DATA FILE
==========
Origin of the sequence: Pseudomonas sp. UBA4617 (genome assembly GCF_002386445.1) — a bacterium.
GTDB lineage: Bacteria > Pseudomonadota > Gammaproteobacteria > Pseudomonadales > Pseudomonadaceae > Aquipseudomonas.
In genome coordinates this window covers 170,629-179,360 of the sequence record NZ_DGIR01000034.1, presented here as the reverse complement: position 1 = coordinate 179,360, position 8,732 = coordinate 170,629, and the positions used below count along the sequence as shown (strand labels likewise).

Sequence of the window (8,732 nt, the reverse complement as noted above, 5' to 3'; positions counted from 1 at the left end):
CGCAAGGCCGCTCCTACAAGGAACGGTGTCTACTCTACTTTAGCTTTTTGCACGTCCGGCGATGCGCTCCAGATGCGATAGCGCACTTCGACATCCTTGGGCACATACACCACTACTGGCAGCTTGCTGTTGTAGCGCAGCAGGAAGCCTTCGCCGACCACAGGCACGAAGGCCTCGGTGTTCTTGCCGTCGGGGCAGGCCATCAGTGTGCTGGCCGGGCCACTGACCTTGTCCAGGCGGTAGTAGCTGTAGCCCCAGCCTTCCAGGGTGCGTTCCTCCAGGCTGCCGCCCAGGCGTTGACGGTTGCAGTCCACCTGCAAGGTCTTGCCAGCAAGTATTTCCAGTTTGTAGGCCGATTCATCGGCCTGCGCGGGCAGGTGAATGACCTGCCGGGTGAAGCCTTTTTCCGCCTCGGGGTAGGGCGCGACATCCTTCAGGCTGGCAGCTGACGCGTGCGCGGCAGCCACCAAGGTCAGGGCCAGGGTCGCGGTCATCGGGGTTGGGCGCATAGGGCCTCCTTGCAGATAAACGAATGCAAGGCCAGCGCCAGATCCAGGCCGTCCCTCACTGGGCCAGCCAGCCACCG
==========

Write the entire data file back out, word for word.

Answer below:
Origin of the sequence: Pseudomonas sp. UBA4617 (genome assembly GCF_002386445.1) — a bacterium.
GTDB lineage: Bacteria > Pseudomonadota > Gammaproteobacteria > Pseudomonadales > Pseudomonadaceae > Aquipseudomonas.
In genome coordinates this window covers 170,629-179,360 of the sequence record NZ_DGIR01000034.1, presented here as the reverse complement: position 1 = coordinate 179,360, position 8,732 = coordinate 170,629, and the positions used below count along the sequence as shown (strand labels likewise).

Sequence of the window (8,732 nt, the reverse complement as noted above, 5' to 3'; positions counted from 1 at the left end):
CGCAAGGCCGCTCCTACAAGGAACGGTGTCTACTCTACTTTAGCTTTTTGCACGTCCGGCGATGCGCTCCAGATGCGATAGCGCACTTCGACATCCTTGGGCACATACACCACTACTGGCAGCTTGCTGTTGTAGCGCAGCAGGAAGCCTTCGCCGACCACAGGCACGAAGGCCTCGGTGTTCTTGCCGTCGGGGCAGGCCATCAGTGTGCTGGCCGGGCCACTGACCTTGTCCAGGCGGTAGTAGCTGTAGCCCCAGCCTTCCAGGGTGCGTTCCTCCAGGCTGCCGCCCAGGCGTTGACGGTTGCAGTCCACCTGCAAGGTCTTGCCAGCAAGTATTTCCAGTTTGTAGGCCGATTCATCGGCCTGCGCGGGCAGGTGAATGACCTGCCGGGTGAAGCCTTTTTCCGCCTCGGGGTAGGGCGCGACATCCTTCAGGCTGGCAGCTGACGCGTGCGCGGCAGCCACCAAGGTCAGGGCCAGGGTCGCGGTCATCGGGGTTGGGCGCATAGGGCCTCCTTGCAGATAAACGAATGCAAGGCCAGCGCCAGATCCAGGCCGTCCCTCACTGGGCCAGCCAGCCACCG